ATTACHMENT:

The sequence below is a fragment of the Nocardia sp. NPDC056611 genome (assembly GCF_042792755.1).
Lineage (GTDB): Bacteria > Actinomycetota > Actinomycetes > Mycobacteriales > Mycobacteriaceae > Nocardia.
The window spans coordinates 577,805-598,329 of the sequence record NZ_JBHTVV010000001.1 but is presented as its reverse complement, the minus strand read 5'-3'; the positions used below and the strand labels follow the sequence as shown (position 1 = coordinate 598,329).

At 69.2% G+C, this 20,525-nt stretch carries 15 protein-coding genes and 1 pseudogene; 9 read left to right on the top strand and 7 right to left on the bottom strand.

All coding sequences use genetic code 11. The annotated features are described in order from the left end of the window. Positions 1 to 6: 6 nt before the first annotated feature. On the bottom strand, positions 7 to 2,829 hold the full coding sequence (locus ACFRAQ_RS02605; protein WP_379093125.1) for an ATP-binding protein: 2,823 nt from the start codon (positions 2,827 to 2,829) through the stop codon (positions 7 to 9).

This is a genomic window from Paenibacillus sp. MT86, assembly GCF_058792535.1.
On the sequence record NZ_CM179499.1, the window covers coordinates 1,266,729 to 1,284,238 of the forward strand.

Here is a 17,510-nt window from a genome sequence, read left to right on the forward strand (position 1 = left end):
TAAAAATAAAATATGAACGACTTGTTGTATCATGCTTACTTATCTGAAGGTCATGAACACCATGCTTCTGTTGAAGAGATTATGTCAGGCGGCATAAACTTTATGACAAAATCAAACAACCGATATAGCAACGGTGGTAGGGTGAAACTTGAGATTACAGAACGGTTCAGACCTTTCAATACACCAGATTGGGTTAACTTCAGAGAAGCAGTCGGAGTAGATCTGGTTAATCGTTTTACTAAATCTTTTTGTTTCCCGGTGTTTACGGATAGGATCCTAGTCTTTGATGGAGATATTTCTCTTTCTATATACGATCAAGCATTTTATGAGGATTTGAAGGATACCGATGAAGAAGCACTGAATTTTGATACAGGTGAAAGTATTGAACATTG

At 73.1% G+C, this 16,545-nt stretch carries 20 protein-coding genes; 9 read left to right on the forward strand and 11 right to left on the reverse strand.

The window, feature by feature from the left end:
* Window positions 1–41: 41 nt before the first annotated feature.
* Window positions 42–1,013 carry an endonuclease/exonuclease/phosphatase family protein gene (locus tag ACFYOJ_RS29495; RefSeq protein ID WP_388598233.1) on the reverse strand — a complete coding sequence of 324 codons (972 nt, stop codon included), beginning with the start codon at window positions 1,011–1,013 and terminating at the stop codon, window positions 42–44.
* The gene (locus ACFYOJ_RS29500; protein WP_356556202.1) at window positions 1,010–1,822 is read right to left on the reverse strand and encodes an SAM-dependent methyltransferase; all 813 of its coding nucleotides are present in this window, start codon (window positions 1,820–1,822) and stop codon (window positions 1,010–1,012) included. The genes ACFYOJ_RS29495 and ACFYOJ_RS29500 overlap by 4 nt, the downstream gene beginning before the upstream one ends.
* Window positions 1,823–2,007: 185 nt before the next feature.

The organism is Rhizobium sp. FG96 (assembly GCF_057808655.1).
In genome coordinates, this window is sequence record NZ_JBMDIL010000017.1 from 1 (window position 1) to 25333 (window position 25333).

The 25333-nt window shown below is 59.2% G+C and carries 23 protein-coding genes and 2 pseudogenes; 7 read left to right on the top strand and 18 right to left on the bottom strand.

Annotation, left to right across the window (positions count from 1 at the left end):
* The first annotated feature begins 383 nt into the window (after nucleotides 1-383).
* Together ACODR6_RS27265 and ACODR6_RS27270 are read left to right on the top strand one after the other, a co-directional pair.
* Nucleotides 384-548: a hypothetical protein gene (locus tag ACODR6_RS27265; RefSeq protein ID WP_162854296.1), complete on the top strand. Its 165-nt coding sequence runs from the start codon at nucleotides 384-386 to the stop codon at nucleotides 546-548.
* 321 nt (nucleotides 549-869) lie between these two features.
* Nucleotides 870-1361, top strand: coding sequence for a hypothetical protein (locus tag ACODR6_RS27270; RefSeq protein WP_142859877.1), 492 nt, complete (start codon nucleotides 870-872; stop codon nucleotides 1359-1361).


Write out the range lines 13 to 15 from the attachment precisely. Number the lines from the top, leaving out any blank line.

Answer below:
* Window positions 42–1,013 carry an endonuclease/exonuclease/phosphatase family protein gene (locus tag ACFYOJ_RS29495; RefSeq protein ID WP_388598233.1) on the reverse strand — a complete coding sequence of 324 codons (972 nt, stop codon included), beginning with the start codon at window positions 1,011–1,013 and terminating at the stop codon, window positions 42–44.
* The gene (locus ACFYOJ_RS29500; protein WP_356556202.1) at window positions 1,010–1,822 is read right to left on the reverse strand and encodes an SAM-dependent methyltransferase; all 813 of its coding nucleotides are present in this window, start codon (window positions 1,820–1,822) and stop codon (window positions 1,010–1,012) included. The genes ACFYOJ_RS29495 and ACFYOJ_RS29500 overlap by 4 nt, the downstream gene beginning before the upstream one ends.
* Window positions 1,823–2,007: 185 nt before the next feature.